The present was a small 5×7 photo frame that held a blessing for our daughter. The blessing is an affirmation of worth and calling. The blessing is to help our daughter recognize her purpose in God’s story, and to request His presence in her life. It simply reads:

You are a blessing from God. He created you in a wonderful way for a wonderful purpose, and He has great plans for you.

May the Lord show you His grace and peace each day, and may you shine His light to the world in everything you do.

We wrote this blessing and placed in the frame so that it could be a part of our every day routine. Each night as we prepare for bed, we hold the frame in the lap of our daughter and read these words to her. It has become a part of the routine that she expects and reminds us to do.

When she opened the gift, she tossed it to the side in favor of some toys and crayons, and I know she doesn’t fully understand what we’re saying to her as we read the words. However, I know that the daily reading of this blessing will help her to understand her value to God and help us all to rely more on Him for her upbringing.

If you are a parent, especially of a preteen, I encourage you to find a way to bless your child. In a period where they are seeking value and purpose, a blessing can help them to focus on how to engage the purpose that God has created them to fulfill.

If you’re interested in learning more about writing a blessing or being a part of a new movement related to a child’s blessing, check out Blessing Your Child by Dr. Trent & Focus on the Family.

D6 Conference: Day 1

September 23, 2011 — Leave a comment

D6

Thursday was actually conference “day 1” at D6 and it opened with a session that included Doug Fields and David Platt—talk about a wake up call!  The rest of the day was FULL of absolutely amazing speakers like Dannah Gresh, Emmerson Eggerichs, Tim Kimmel, John McGee, and probably some others that I missed. But the first two really caught my heart and had me thinking the rest of the day.

Doug Fields’ message challenged us in our frustration and exhaustion of ministry to renew our love for Jesus Christ.  At the end of the day, this is what matters most and ultimately what will fuel our ministry efforts.  Doug challenged us to be leaders who…

  • Can authentically say, “Follow me, as I follow Jesus”—Is Jesus the most famous person in your church? In your ministry?
  • Value a collective vision—Humbly accept that we are better together than we are alone.
  • Are acutely aware of the “twisters” [issues, forces, conflicts] impacting families—Are we adding to the “twisters” that families face? Are we making suggestions from the pulpit that we’re not living out at home?

Next, David Platt spoke from the premise of his book Radical.  He posed the question, “How do we pour the Gospel into the next generation in a way that makes Christ’s glory known in all the world and in all generations?”  David spoke from Luke 9 on the three conversations Jesus had with those that wanted to follow him. He drew these challenging exhortations to parents from this passage of Scripture:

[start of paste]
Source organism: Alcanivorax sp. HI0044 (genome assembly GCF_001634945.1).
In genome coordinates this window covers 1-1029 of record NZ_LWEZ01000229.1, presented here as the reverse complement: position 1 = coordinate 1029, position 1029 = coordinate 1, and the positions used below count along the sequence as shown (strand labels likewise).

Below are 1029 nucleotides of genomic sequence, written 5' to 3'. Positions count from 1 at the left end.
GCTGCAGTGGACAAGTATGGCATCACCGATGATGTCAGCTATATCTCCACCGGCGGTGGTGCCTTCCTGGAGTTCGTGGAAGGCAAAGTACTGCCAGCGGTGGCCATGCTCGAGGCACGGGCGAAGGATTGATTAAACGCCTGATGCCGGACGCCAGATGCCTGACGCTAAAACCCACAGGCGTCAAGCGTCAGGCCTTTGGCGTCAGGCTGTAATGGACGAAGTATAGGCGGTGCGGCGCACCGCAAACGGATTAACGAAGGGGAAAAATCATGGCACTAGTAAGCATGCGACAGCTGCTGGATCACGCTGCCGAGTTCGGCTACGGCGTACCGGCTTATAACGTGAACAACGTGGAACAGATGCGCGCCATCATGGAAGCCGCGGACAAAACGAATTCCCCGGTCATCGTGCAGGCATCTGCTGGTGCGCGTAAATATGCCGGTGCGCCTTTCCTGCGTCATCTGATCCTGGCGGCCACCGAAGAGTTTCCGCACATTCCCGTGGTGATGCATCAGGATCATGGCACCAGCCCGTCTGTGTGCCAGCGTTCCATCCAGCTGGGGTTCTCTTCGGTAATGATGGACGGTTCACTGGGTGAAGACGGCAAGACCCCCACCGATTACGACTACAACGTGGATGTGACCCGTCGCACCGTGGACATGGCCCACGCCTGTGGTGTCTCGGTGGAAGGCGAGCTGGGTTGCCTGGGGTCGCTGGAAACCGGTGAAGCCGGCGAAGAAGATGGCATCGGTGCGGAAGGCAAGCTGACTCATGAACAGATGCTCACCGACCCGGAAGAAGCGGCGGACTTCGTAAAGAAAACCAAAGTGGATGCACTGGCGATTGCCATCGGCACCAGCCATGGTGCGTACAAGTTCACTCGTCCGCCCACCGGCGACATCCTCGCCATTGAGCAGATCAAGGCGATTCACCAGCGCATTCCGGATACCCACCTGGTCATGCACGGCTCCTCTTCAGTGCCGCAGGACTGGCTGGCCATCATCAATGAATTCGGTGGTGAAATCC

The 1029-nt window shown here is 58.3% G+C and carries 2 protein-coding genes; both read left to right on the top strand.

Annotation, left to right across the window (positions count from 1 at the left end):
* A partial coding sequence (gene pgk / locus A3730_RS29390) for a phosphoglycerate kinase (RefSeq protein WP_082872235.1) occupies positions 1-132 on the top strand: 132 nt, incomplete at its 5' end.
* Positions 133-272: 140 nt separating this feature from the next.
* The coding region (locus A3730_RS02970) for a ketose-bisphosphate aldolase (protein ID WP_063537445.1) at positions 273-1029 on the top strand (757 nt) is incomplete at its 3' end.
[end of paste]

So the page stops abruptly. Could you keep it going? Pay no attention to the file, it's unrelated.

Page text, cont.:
• Teach children to treasure the person of Christ more than the possessions of this world
  • Tell children that God’s Kingdom is infinitely more important than their family
  • Train children to love the Lord enough to gladly leave their home behind

His talk boiled down to one statement on our purpose as parents.  The goal, as Platt describes it, is:

For our kids to love a Great God in a way that would lead them to abandon the things of this world, their family, and their home in order to follow Him!

This was challenging for me as a pastor, but even more so as a parent.  That’s not to say that I’m doing everything right as a pastor—far from it.  It just means that I’m not nearly the man, husband, or father that God has called me to be. I think I already knew that, but God has really pressed me over the last 24 hours and made me process that fact fully.

After much thought and evaluation, my take-away that I want to share with every other preteen ministry leader is this:

My legacy is not my ministry.  My legacy is my home.

God has called me into ministry, but I have a superseding call to be a man, husband, and father that follows hard after Christ. I know that I forsake my family to do ministry related tasks.  I change or cancel family plans all the time because of a ministry conflict, but I hardly ever put my family obligation before the ministry. This has to change…this will change.

 

Ps. The night was capped off with an acoustic session with Steven Curtis Chapman that was unbelievable.  He told the story of losing his daughter, Maria. The family went through so much pain and struggle, yet you can see them living in the midst of God’s sufficient grace. Everyone saw God’s grace and sovereignty in a new way as he sang, “You give and take away…my heart will choose to say, Lord, blessed be Your name.”